This is a continuation of our cheekily titled series of summer road trip stories. Our goal is to have a bit of fun visiting a few of the numerous oversized roadside attractions which dot the Canadian landscape, using a vehicle that is a superlative of some sort in its category.
We’re starting with each of the Maritime provinces but if we inspire our readers to hit the road on a similarly themed trip of their own, so much the better.
Prince Edward Island, showing up on radars as Canada’s smallest province, might understandably not be the first place of which most people think as a home for oversized roadside attractions. It’d be far too obvious to use the hackneyed expression “big things come in small packages” … but in this case, it’s true. While the island spans only 280 kilometres long, making it the nation’s most wee province both by land mass and population, the number of superlatives stretches longer than you may think.
Starting with, of course, the Confederation Bridge, recently voted by officials to be renamed the Epekwitk Crossing in recognition of the traditional Mi’kmaq word for Prince Edward Island. Opened just prior to the summer tourist season in 1997, the bridge a 12.9-kilometre (precisely 8.0 miles in King’s English) span crossing the Abegweit Passage of the Northumberland Strait, linking PEI with what locals call ‘the mainland’.
It is the world’s longest bridge over ice-covered waters, with the bases of its spans specially built to weather the weather. These supports are designed in such a manner to permit ice floes to gently ride up on the concrete, deflecting around the bases and breaking up into harmless small pieces. This is no small matter given the power of ice sheets in the wild North Atlantic, especially on a bridge that’s nearly 13 kilometres long.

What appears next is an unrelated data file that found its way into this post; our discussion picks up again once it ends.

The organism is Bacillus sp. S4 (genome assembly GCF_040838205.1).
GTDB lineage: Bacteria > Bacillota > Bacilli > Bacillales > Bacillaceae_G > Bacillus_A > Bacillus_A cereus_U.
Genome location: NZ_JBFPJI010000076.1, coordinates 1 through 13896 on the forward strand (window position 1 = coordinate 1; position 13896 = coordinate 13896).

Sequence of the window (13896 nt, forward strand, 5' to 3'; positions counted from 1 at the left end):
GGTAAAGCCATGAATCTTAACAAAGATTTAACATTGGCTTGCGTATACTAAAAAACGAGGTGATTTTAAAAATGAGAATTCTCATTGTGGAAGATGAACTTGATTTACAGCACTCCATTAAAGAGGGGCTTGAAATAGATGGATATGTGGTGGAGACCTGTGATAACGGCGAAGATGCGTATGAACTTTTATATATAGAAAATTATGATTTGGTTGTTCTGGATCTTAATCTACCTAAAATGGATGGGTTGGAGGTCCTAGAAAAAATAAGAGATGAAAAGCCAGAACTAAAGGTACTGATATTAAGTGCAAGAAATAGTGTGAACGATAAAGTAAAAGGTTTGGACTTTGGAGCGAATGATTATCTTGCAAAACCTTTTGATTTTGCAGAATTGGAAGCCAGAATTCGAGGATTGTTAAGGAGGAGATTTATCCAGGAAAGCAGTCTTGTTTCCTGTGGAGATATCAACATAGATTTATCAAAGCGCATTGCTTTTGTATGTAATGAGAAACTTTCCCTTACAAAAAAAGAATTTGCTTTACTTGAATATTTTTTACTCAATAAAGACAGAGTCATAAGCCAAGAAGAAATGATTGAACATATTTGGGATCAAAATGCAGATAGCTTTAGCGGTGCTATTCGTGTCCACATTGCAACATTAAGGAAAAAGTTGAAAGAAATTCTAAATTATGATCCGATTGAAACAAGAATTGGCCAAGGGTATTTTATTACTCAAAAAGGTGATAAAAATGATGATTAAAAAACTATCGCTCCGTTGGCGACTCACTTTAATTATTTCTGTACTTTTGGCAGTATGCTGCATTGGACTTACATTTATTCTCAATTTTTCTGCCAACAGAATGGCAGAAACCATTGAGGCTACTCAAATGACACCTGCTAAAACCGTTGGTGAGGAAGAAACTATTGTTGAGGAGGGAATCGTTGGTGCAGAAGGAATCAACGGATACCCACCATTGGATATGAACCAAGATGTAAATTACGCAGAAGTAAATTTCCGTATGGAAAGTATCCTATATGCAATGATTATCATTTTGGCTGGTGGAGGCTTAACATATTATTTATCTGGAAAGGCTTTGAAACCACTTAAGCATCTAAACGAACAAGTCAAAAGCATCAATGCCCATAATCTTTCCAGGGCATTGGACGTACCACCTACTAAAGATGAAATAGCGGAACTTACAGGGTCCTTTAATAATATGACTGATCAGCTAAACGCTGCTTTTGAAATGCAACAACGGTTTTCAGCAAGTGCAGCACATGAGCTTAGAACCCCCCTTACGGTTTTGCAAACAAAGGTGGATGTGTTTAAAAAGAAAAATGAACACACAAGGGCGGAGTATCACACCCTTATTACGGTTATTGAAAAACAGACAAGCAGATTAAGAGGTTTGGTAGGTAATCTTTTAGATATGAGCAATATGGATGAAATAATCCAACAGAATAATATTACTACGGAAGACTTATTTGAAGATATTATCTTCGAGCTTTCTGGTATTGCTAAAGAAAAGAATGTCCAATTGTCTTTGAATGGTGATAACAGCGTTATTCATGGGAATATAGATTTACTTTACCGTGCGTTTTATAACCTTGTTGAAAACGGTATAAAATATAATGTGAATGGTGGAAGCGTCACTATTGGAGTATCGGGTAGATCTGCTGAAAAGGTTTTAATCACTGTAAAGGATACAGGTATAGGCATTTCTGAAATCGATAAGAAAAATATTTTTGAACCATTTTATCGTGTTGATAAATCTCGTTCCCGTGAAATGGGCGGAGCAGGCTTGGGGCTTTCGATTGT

As a bit of arcane knowledge for your next trivia night, there is actually no standard way to measure the total length of a bridge. Most gauge it from the beginning of an entrance ramp to the far end of its exit terminus, while others use the total length of construction involved. Keep this information in the back of yer mind the next time you’re bluffing to your neighbour about the actual size of your house plot. It also may explain why the Confederation Bridge doesn’t have an official length of thirteen clicks, given the superstitious nature of that number.
Carting us over the bridge is the 2023 Hyundai Palisade, itself a superlative in the Korean brand’s rapidly expanding line of crossovers and SUVs. Introduced for the 2020 model year as Hyundai’s largest passenger vehicle to date at 196.1 inches long, it was previewed about 12 months’ prior by a concept called the Hyundai Grandmaster, marking an occasion in which a proposed name soundly beats what was actually settled upon by the marketing department, though ‘Palisade’ is leagues better than the alphabet soup on offer from some competitors. For 2023, it received a dose of rhinoplasty in the form of new lighting and a different grille, one which places -one rhombuseseses (rhombi?) on its schnoz – we counted.